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Sonora “Realms of Darkness” Haunted House to reopen for Halloween season


The red barn off of South Washington Street still bears the musty cobwebs from the 2016 Halloween hiatus of Tuolumne County 4-H’s “Realms of Darkness” haunted house.

But come Oct. 19, the traditional Halloween fright maze is set to return, replete with all the scares Sonora could ask for.

“When the old creepy barn is already old and creepy, it's pretty easy to just add to that,” said 4-H program representative Kelsey Sterrett.

The haunted house was shuttered during the 2016 Halloween season due to safety concerns and insurance liabilities by the Modesto branch of JS West, which leases the red barn property.

Sterrett said appeals to the local JS West as an intermediary to Modesto had allowed for the resumption of the annual Halloween maze.

“When we re-signed the new contracts, all the verbiage was the way they wanted, so I think that’s good,” Sterrett said.

The “Realms of Darkness” haunted house started in 1999 and acts as a fundraiser for the 4-H organization’s teen program.

Twenty-two Tuolumne County elementary, high school and homeschool students and 14 adult volunteers have enrolled in the project to design, construct and eventually staff the gruesome horror show.

“It incorporates multiple kids from all the different schools,” Sterrett said. “It gets them out of that school pride and into that county pride.”

The students have been working at the red barn site since Labor Day. Just two weeks before the grand opening, the sprawling interior labyrinth is only now beginning to reflect the elaborate spook-inducing decorations of the final product.

The winding black hallways are already set with the tactile and sensory embellishments that enhance the scare experience. Through a web of dangling black threads, some rooms are already set with Halloween iconography featuring dusty antiques, open crypts, distorted monsters, and spatters of blood and gore.

Sonora High School Senior Heather Kingsford, 17, who has worked with 4-H for five years, said that just last weekend the student crew began curating their rooms with their chosen topics.

Her room, “The Bloody Dentist,” will use drills and a handful of actors for a morbid recreation of the common anxiety-ridden experience. And as the holiday comes ever closer, word-of-mouth excitement will continue to mount for the haunted house, she said.

“Tons of people, all the kids at the school, they always talk about it,” she said. “Last year we didn't have it, and here in Sonora it's the only thing you can go do. People enjoy going with their friends.”

Other rooms designed by student volunteers include an insane asylum house, a killer clown room loosely based on the perennial fearsome clown film “It,” as well as the recurring witch, spider and cage rooms, she said.

“I think it's pretty fun. We all get connected through it make new friends and stuff,” she said.

For many students, Sterrett said, that fun comes from a sense of accomplishment and a confirmation that “they are capable of doing something.”

“It's just that they get to be in charge and they get to see something from absolutely bare-bones nothing grow into this huge haunted house that people come to see” she said.

Project leader Jay Wallace, sometimes referred to as “Igor” (the hunchbacked counterpart to Gene Wilder in 1974’s “Young Frankenstein”), said that besides the obvious enjoyment the students draw from their participation in the haunted house, they are learning the even more important lesson of responsibility.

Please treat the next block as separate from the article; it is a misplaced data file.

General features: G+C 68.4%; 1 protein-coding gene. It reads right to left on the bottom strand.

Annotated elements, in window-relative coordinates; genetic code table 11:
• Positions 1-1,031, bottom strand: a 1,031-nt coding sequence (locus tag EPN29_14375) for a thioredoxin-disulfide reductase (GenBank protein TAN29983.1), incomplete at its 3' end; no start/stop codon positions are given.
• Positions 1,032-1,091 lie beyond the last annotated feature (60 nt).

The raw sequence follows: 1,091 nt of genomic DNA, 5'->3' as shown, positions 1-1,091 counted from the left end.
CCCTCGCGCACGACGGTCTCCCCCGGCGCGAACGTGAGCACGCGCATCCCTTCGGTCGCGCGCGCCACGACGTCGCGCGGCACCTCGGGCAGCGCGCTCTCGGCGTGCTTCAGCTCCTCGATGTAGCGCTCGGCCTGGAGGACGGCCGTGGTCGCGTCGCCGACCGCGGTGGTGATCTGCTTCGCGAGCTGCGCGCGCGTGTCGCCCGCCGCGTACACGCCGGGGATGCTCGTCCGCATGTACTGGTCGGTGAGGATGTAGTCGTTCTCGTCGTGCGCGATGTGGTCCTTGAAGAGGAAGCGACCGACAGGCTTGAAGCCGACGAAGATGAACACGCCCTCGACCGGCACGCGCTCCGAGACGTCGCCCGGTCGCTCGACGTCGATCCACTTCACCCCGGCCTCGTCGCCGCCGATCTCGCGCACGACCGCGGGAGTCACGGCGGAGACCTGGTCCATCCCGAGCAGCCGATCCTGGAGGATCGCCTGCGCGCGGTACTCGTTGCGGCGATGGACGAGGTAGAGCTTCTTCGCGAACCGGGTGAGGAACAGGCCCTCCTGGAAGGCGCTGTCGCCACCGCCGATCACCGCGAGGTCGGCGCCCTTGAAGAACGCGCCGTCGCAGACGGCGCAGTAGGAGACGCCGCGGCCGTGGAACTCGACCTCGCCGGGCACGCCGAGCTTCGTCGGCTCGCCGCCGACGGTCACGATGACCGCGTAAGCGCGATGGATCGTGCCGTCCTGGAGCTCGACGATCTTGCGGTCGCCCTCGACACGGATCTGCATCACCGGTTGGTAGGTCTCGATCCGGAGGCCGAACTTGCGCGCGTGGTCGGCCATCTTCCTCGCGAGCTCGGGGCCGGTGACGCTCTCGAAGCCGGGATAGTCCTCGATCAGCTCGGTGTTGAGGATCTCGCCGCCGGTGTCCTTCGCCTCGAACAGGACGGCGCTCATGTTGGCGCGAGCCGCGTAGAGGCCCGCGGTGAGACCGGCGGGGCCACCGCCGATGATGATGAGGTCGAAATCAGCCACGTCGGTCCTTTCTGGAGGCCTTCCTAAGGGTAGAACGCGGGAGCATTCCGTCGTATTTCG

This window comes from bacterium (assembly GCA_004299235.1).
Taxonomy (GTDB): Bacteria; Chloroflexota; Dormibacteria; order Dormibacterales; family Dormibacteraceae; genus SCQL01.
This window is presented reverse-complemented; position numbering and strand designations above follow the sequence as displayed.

“They get to learn multiple things. They get to learn how to work together, they learn minor construction, they get to learn about acting with makeup,” he said. “It's like they have a job. They have to sign in, they have to sign out. They learn a lot of life skills in there, and half the time they don't even realize they are learning any of this stuff.”

Wallace, who worked on haunted houses in the Sonora and Modesto areas while he was in high school, provides guidance on construction, acting and the usage of props within the student-designed rooms.

Visitors come from as far away as the Bay Area and the valley, he added, to see the haunted house in all of its terrifying glory.

“They come into it and they have told me before that our haunted house is better than one they've ever been to,” he said. “They are going to walk through the barn and they are going to get scared.”

As the haunted house nears completion over the coming weeks, a fire marshall will evaluate the site for safety, Sterrett said.

The students have put an additional focus on the safety precautions to adhere to contractual obligations for working at the site, she said. The maze will also be ADA compliant so that all guests can be accommodated.

“It's just really a nice location mainly because the kids can take the bus there after school. It's centrally located for the people to come. It's not located far at all.”

Though Halloween falls on a Tuesday this year, “Realms of Darkness” has already proven to be a success for the students involved, Wallace said.

“We do it for the kids. That's why we do it,” she said. “It's seeing the kids and how they react and seeing how they learn and keep them involved. It seems like the haunted house has done that more than other things have.”

Contact Giuseppe Ricapito at (209) 588-4526 or gricapito@uniondemocrat.com . Follow him on Twitter @gsepinsonora.




The Realms of Darkness will be open from 7 to 8:30 p.m. Oct. 19 through Oct. 21 and again Oct. 26 through Halloween night Oct. 31.

4-H recommends a $10 donation to visit the haunted house, which will benefit upcoming 4-H youth and teen programs.